[env-trinity] New research is rewriting the history of Klamath-Trinity Chinook Salmon ‘Run time gene’ upends historical narrative of spring vs fall runs
tstokely at att.net
Wed Jan 23 08:05:30 PST 2019
New research is rewriting the history of Klamath-Trinity Chinook Salmon
‘Run time gene’ upends historical narrative of spring vs fall runs
Spring-run Chinook salmon swim in the south fork gorge of the Salmon River in this 2009 photo. (Mike Bravo– contributed)By PHILIP SANTOS | psantos at times-standard.com | PUBLISHED: January 22, 2019 at 9:40 pm | UPDATED: January 22, 2019 at 9:41 pm
Recent research has identified a genetic variation in Klamath-Trinity spring-run Chinook salmon which is upending prevailing scientific narratives about the fish.
Scientists are calling it the “run time gene,” as it appears to be the factor which controls whether the salmon will migrate in the spring, or fall. The research, spearheaded by Daniel Prince and Michael Miller of UC Davis, is being utilized by the Karuk Tribe and the Salmon River Restoration Council in a renewed effort to list the Spring Chinook Salmon under the state’s Endangered Species Act. Craig Tucker, a natural resources consultant for the Karuk Tribe, said the finding may positively impact the chances for success.
Spring Chinook migrate early in the year, meaning they require habitats with cold water to spend the summer layover period until spawning season in the fall. This has made them particularly vulnerable to the dams on the Klamath River, which have severely reduced suitable areas for the Spring Chinook. There are only two main areas where Spring Chinook can be found, Tucker said.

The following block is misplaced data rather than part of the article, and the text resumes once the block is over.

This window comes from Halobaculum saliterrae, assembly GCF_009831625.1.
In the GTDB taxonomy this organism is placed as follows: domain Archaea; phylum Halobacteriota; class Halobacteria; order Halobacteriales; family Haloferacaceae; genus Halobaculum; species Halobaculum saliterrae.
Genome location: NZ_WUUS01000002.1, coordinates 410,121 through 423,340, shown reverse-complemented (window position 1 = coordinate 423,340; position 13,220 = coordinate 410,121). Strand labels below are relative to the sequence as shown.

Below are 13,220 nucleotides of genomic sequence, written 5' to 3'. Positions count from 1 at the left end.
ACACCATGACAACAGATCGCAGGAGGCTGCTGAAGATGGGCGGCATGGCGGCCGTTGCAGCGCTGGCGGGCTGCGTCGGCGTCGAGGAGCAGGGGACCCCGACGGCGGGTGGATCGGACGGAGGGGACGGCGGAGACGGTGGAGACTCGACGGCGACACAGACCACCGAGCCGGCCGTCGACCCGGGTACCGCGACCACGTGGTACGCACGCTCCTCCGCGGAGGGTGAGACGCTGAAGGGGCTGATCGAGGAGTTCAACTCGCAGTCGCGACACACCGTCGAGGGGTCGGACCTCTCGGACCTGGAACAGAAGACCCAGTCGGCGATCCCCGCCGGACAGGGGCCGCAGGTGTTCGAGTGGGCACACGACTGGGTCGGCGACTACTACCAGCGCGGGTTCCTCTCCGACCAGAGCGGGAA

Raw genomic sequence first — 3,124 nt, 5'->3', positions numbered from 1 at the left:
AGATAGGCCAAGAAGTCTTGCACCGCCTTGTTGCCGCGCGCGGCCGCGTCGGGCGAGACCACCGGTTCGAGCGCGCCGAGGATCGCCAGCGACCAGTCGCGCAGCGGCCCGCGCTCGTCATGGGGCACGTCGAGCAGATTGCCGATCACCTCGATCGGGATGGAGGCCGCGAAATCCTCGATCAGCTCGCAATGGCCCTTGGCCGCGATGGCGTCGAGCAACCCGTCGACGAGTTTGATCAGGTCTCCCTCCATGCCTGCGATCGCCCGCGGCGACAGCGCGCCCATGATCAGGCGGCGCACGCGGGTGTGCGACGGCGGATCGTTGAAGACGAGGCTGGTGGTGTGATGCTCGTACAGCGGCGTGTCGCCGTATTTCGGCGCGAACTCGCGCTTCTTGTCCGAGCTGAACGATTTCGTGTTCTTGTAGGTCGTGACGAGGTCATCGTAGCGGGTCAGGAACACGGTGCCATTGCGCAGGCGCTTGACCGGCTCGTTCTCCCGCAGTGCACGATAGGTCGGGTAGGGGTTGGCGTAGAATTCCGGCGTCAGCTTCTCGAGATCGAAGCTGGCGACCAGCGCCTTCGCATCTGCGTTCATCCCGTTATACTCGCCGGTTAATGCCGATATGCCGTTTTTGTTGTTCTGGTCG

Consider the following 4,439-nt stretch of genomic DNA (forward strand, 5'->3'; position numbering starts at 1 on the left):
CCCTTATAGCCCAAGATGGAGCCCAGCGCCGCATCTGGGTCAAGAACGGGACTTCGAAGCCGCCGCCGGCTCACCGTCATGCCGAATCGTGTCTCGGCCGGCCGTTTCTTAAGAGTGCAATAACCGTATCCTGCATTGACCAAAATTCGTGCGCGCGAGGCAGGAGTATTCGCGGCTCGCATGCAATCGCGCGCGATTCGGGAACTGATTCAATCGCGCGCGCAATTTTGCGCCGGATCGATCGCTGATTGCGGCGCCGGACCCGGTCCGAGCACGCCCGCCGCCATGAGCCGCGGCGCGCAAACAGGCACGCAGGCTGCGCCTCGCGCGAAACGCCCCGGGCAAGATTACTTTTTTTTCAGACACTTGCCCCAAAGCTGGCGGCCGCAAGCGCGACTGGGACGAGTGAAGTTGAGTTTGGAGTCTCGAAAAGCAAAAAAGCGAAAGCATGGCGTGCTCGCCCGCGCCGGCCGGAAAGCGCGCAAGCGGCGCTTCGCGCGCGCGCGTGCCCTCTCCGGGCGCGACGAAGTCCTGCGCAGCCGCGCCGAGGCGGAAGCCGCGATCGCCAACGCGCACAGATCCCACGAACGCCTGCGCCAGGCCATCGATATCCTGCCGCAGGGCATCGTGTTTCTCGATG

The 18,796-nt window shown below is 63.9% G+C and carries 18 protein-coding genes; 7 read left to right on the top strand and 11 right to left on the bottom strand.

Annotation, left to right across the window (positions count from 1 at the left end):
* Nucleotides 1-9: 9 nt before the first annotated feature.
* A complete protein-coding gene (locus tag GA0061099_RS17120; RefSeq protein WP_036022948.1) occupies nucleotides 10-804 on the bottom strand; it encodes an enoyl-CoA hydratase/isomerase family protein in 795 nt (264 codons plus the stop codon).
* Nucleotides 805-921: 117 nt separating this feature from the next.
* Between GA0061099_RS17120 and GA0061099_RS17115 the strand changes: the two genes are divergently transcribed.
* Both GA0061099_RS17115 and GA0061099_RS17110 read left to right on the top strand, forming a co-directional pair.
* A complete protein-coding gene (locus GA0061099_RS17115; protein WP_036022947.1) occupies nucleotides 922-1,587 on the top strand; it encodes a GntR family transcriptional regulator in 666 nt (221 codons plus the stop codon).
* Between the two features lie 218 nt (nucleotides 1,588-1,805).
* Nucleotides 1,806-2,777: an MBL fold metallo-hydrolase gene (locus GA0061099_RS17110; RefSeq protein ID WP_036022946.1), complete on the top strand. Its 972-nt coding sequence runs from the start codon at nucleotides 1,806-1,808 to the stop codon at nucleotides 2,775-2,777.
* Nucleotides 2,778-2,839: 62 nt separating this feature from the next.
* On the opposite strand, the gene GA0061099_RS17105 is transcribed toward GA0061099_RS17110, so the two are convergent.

“Spring Chinook used to number in the hundreds of thousands every year,” he said. “Today, it’s in the hundreds of fish — we actually count them by hand.”
Despite dwindling numbers, previous attempts to list the Spring Chinook under the state’s ESA have been denied in part due to the genetic similarities of fall and spring Chinook.
“Miller’s work is rewriting what we know about evolutionary history of salmon,” Tucker said. “The prevailing view was that a subset of fall run salmon formed the spring run trait, which suggested that if you killed the spring run salmon, they would eventually reproduce from the fall run.”
In essence, the fall run of Chinook salmon were viewed as a fallback if the spring run population were to disappear because it was believed that Spring Chinook evolved from Fall Chinook in every river, said Tasha Thompson, one of the researchers involved in the findings.
“The divergence is obviously ancient,” Thompson said. “Finding the spring run gene arose from a single evolutionary event means that if (Spring Chinook) are lost, we can’t expect them to just evolve (from the fall run Chinook).”
The idea that the Spring Chinook is distinctly different from its fall run counterpart may be catching on in the world of western science, but it’s nothing new to the Karuk Tribe. In a recent article published by Science Magazine, Leaf Hillman, who is described as “a ceremonial leader of California’s Karuk Tribe,” said the recent revelation has long been common knowledge.
“This is what we’ve always known,” he said, “that the Spring Chinook is not the same animal as the fall Chinook.”
Karuna Greenberg, restoration director at the Salmon River Restoration Council, said previous management efforts have failed to benefit Spring Chinook, stating that the danger of permanent loss of the Spring Chinook is a real threat.
“There are lots of reasons why Spring Chinook need to get the protection, and funding (for restoration work) that listing would allow,” she said. “I’m really happy to be a part of this … SRRC was really formed around Spring Chinook.”
Various organizations are urging the public to submit written comments to the California Fish and Game Commission by 5 p.m. on Jan. 24 by mail or email at fgc at fgc.ca.gov. The California Fish and Game Commission will then be holding a hearing on Feb. 6 in Sacramento to discuss the petition.
“It’s critical to act now and save this important fish,” Greenburg said. “We’re trying to do everything we can.”
Philip Santos can be reached at 707-441-0506.
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